Baruj Benacerraf, 90, a Venezuelan-born immunologist who became a leading scientist and academic administrator and won a Nobel Prize for shedding new light on how the human body fends off disease, died Aug. 2 at his home in Boston. He had pneumonia.

In 1980, Dr. Benacerraf earned the Nobel in the physiology or medicine category for studies that delineated the role of genes as regulators of the immune system. He shared the award with colleagues Jean Dausset of the University of Paris and George Snell of Jackson Laboratory in Bar Harbor, Maine.

In exploring the genetic basis of the body’s defenses, Dr. Bena­cerraf helped show how and why individuals differ in their ability to resist infection. His work led to understanding of the way the body might also attack itself, and of the acceptance or rejection of transplanted tissue.

His “seminal discoveries about genetic control of the immune system made possible much of what we now know about basic disease processes such as infection, autoimmune disorders and cancer,” said Edward J. Benz Jr., president of the Dana-Farber Cancer Institute in Boston.

Dr. Benacerraf was president of the institute from 1980 to 1992. Before settling in Boston, he directed an immunology laboratory at the National Institutes of Health in Bethesda from 1968 to 1970.

The asthma from which he suffered as a child was credited with prompting his interest in medicine and immunology. He developed a curiosity about hypersensitivity and why some substances irritate some people but not others.

Much of his career was spent in the Boston area, where he was a professor at Harvard Medical School from 1970 to 1991 as well as head of Dana-Farber. He was known for his ability to toggle among a variety of responsibilities as scientist and administrator. He supervised research, raised money and attracted talented staff members.

His heritage spanned four continents and several countries. His parents, Sephardic Jews, came from North Africa.

Baruj Benacerraf was born Oct. 29, 1920, in Caracas, Venezuela, where his father had gone to establish himself in finance and textiles. His early schooling was in France, where the family was living when the rise of the Nazis in Germany and the threat of war prompted their return to Venezuela.

For college, Dr. Benacerraf came to the United States, enrolling in Columbia University’s school of general studies. He received a bachelor’s degree in 1942 and applied to medical school.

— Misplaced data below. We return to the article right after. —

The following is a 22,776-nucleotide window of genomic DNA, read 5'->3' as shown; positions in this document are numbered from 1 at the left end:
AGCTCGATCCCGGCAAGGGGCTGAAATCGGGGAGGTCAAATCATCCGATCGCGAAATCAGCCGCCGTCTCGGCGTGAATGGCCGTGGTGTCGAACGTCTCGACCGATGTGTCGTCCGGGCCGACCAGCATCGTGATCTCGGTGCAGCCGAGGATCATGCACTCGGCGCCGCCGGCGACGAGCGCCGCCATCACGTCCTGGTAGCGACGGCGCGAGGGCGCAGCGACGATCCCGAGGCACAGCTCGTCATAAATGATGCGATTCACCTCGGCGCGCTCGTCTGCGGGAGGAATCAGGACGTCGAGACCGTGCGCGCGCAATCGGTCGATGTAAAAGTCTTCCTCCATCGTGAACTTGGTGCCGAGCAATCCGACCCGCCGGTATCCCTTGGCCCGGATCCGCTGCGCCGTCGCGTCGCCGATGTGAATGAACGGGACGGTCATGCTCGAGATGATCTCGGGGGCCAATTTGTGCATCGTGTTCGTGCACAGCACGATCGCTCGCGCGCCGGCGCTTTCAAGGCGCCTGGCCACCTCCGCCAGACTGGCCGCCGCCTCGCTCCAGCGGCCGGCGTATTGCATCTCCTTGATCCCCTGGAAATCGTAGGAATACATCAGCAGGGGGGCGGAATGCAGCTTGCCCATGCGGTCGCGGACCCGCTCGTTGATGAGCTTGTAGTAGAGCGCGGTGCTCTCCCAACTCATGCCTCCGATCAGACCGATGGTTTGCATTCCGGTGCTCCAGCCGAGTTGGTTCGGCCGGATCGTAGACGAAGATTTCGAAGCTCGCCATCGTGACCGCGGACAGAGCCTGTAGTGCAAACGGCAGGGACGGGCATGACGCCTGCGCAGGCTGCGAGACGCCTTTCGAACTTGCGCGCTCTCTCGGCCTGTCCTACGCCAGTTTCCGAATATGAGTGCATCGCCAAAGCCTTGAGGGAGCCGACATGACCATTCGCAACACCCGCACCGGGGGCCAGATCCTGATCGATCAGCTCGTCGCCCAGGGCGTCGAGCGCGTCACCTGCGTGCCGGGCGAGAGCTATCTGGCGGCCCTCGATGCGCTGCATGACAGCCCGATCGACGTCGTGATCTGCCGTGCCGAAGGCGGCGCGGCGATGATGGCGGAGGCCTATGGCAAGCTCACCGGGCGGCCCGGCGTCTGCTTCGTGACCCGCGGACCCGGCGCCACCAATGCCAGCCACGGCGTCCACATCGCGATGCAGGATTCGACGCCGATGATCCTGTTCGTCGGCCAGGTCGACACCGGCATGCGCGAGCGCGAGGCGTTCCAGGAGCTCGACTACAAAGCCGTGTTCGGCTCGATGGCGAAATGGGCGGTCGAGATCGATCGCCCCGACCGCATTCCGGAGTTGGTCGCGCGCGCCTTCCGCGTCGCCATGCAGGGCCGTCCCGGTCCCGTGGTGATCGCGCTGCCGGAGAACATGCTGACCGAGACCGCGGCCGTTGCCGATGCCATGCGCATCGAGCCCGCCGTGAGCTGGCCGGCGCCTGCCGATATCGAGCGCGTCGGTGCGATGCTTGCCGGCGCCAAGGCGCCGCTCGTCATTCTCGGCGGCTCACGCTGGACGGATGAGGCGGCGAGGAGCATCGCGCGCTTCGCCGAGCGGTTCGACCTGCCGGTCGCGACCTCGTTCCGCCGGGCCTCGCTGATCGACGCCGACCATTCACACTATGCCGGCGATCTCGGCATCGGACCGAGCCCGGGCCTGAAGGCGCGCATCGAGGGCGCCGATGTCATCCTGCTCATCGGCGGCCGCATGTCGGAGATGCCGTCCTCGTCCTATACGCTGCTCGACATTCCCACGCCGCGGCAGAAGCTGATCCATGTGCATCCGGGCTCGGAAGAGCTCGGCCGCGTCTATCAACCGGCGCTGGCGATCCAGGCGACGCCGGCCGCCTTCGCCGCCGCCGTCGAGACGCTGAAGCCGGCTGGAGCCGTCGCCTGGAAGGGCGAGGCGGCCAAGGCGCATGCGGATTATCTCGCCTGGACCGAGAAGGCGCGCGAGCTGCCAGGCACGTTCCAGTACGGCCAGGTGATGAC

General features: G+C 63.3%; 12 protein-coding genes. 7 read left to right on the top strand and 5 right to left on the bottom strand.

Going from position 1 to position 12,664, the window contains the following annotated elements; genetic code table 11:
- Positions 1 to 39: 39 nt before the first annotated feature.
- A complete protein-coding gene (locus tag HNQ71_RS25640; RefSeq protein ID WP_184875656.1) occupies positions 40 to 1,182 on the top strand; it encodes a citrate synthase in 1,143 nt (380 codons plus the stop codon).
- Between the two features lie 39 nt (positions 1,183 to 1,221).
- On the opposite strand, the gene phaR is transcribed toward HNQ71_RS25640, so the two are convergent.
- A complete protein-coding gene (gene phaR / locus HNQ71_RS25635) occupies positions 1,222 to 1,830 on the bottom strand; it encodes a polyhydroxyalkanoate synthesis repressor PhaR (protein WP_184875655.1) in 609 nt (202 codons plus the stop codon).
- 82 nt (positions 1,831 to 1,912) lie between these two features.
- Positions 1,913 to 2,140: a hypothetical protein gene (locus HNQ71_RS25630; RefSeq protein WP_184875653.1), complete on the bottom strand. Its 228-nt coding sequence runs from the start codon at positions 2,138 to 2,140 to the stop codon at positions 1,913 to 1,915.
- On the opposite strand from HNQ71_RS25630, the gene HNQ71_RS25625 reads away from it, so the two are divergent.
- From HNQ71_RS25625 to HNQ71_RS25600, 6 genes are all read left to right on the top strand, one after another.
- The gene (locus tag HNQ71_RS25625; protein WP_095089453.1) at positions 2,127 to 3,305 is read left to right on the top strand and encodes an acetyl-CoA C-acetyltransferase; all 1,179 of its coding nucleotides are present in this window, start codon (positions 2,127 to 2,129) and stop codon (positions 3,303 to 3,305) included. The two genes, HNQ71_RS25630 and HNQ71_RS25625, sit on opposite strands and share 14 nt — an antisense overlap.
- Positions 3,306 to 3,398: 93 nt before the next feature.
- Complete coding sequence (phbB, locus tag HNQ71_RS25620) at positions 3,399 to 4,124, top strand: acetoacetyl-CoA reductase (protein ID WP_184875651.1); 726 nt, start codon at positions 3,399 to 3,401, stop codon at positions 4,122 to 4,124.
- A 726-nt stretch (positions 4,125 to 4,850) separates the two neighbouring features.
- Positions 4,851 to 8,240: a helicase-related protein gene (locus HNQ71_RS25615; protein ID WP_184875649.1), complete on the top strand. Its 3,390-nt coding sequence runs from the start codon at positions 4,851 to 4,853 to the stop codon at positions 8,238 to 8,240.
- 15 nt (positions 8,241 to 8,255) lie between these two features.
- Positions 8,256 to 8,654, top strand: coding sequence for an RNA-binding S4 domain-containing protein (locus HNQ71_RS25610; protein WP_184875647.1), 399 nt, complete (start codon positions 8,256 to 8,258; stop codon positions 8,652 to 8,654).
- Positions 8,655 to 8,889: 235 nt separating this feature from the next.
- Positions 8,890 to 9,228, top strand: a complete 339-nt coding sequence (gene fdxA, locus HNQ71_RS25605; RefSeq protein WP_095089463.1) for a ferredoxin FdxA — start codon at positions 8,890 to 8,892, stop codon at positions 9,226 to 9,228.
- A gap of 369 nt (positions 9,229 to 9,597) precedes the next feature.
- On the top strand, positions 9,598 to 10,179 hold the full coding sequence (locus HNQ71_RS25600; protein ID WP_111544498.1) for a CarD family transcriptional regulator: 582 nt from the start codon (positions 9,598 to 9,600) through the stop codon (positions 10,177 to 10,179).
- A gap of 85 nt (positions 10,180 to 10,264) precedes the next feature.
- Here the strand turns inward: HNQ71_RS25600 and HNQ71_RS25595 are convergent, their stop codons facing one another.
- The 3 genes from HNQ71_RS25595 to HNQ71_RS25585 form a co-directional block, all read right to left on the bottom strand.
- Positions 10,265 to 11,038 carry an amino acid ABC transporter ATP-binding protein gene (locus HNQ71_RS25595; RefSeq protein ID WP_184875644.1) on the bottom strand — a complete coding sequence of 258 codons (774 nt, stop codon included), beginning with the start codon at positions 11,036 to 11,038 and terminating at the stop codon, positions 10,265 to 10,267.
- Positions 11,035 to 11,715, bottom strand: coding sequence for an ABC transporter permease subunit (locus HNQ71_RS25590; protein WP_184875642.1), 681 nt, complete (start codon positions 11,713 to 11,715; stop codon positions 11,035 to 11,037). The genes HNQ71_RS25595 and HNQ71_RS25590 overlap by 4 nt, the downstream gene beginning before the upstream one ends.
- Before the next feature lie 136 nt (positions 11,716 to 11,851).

As a Jew and a foreigner, he wrote in a biographical sketch, he found almost no place open to him at that time. Dozens of other medical schools turned him down. Through the intervention of a family friend, he obtained one of the last two unfilled spots in the entering class of the Medical College of Virginia, which is now part of Virginia Commonwealth University in Richmond.

He became a naturalized American citizen in 1943 and was drafted into the Army while in medical school. He finished medical school in three years, rather than four. He was sent to Europe after the war. In the French city of Nancy, he practiced what now, he said, would be called “community medicine.”

The next several years were complicated by his father’s poor health. His father had suffered a stroke, and Dr. Benacerraf struggled to maintain his burgeoning career in medical research while running the family enterprises. He said he was greatly limited in France because he was viewed as a foreigner, despite his early education there.

In 1956, he returned to the United States and launched his research career at New York University as an assistant professor of pathology. A mentor there helped Dr. Benacerraf establish his own laboratory and research support. At the same time, he managed a family bank. But as immunology developed in importance, he cut back on his business involvement.

In an important experiment, Dr. Benacerraf recognized the varying abilities of laboratory guinea pigs to respond to foreign cells, and through selective breeding, he managed to create separate lines, distinguished by possession or lack of a specific gene.

Such work pointed toward isolation of the genes that controlled immunity as part of research that gave new understanding of the processes of sickness and health.

In 1943, Dr. Benacerraf married Annette Dreyfus, whom he had met at Columbia. She was the niece of another Nobel laureate, Jacques Monod, who won the 1965 prize in physiology or medicine. She was also a descendant of Alfred Dreyfus, the French army captain whose court-martial in the 1890s was a key event in European political and social history.

Annette Dreyfus died in June. Dr. Benacerraf’s survivors include a daughter, Beryl Benacerraf, a professor at Harvard Medical School; a brother; and two grandchildren.